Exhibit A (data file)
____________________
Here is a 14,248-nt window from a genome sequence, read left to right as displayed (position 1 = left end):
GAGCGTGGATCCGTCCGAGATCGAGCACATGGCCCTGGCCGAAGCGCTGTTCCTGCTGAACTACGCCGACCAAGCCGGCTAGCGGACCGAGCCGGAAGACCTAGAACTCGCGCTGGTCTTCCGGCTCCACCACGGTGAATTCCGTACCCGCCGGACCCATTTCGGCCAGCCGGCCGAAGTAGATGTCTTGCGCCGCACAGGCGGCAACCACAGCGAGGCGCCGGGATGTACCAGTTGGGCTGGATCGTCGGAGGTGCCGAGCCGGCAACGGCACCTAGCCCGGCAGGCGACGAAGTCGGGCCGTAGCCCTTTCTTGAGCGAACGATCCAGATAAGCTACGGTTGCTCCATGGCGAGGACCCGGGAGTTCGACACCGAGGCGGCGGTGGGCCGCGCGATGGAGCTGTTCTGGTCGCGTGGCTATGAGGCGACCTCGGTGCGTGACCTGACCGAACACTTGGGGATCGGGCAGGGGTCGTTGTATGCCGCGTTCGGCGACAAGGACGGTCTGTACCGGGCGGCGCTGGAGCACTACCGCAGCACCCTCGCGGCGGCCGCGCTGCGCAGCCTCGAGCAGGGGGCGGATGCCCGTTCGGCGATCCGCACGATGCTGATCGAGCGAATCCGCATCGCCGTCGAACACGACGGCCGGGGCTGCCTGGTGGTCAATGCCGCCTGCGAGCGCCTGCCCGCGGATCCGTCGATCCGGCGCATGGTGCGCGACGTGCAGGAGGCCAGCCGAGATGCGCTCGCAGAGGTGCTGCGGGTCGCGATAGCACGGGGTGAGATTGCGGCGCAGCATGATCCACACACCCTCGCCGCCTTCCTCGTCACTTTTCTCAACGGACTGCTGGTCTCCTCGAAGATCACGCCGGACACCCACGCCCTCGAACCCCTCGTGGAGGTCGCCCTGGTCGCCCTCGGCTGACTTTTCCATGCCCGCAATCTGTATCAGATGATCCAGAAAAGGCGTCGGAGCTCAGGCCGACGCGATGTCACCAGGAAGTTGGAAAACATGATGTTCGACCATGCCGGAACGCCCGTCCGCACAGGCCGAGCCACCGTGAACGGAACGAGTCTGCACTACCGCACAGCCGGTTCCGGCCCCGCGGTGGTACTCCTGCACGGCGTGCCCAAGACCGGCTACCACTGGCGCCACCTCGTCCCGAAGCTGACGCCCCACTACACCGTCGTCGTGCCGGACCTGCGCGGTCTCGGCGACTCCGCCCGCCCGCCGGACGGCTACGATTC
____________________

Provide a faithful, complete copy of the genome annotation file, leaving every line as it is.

Here is a 14,248-nt window from a genome sequence, read left to right as displayed (position 1 = left end):
GAGCGTGGATCCGTCCGAGATCGAGCACATGGCCCTGGCCGAAGCGCTGTTCCTGCTGAACTACGCCGACCAAGCCGGCTAGCGGACCGAGCCGGAAGACCTAGAACTCGCGCTGGTCTTCCGGCTCCACCACGGTGAATTCCGTACCCGCCGGACCCATTTCGGCCAGCCGGCCGAAGTAGATGTCTTGCGCCGCACAGGCGGCAACCACAGCGAGGCGCCGGGATGTACCAGTTGGGCTGGATCGTCGGAGGTGCCGAGCCGGCAACGGCACCTAGCCCGGCAGGCGACGAAGTCGGGCCGTAGCCCTTTCTTGAGCGAACGATCCAGATAAGCTACGGTTGCTCCATGGCGAGGACCCGGGAGTTCGACACCGAGGCGGCGGTGGGCCGCGCGATGGAGCTGTTCTGGTCGCGTGGCTATGAGGCGACCTCGGTGCGTGACCTGACCGAACACTTGGGGATCGGGCAGGGGTCGTTGTATGCCGCGTTCGGCGACAAGGACGGTCTGTACCGGGCGGCGCTGGAGCACTACCGCAGCACCCTCGCGGCGGCCGCGCTGCGCAGCCTCGAGCAGGGGGCGGATGCCCGTTCGGCGATCCGCACGATGCTGATCGAGCGAATCCGCATCGCCGTCGAACACGACGGCCGGGGCTGCCTGGTGGTCAATGCCGCCTGCGAGCGCCTGCCCGCGGATCCGTCGATCCGGCGCATGGTGCGCGACGTGCAGGAGGCCAGCCGAGATGCGCTCGCAGAGGTGCTGCGGGTCGCGATAGCACGGGGTGAGATTGCGGCGCAGCATGATCCACACACCCTCGCCGCCTTCCTCGTCACTTTTCTCAACGGACTGCTGGTCTCCTCGAAGATCACGCCGGACACCCACGCCCTCGAACCCCTCGTGGAGGTCGCCCTGGTCGCCCTCGGCTGACTTTTCCATGCCCGCAATCTGTATCAGATGATCCAGAAAAGGCGTCGGAGCTCAGGCCGACGCGATGTCACCAGGAAGTTGGAAAACATGATGTTCGACCATGCCGGAACGCCCGTCCGCACAGGCCGAGCCACCGTGAACGGAACGAGTCTGCACTACCGCACAGCCGGTTCCGGCCCCGCGGTGGTACTCCTGCACGGCGTGCCCAAGACCGGCTACCACTGGCGCCACCTCGTCCCGAAGCTGACGCCCCACTACACCGTCGTCGTGCCGGACCTGCGCGGTCTCGGCGACTCCGCCCGCCCGCCGGACGGCTACGATTC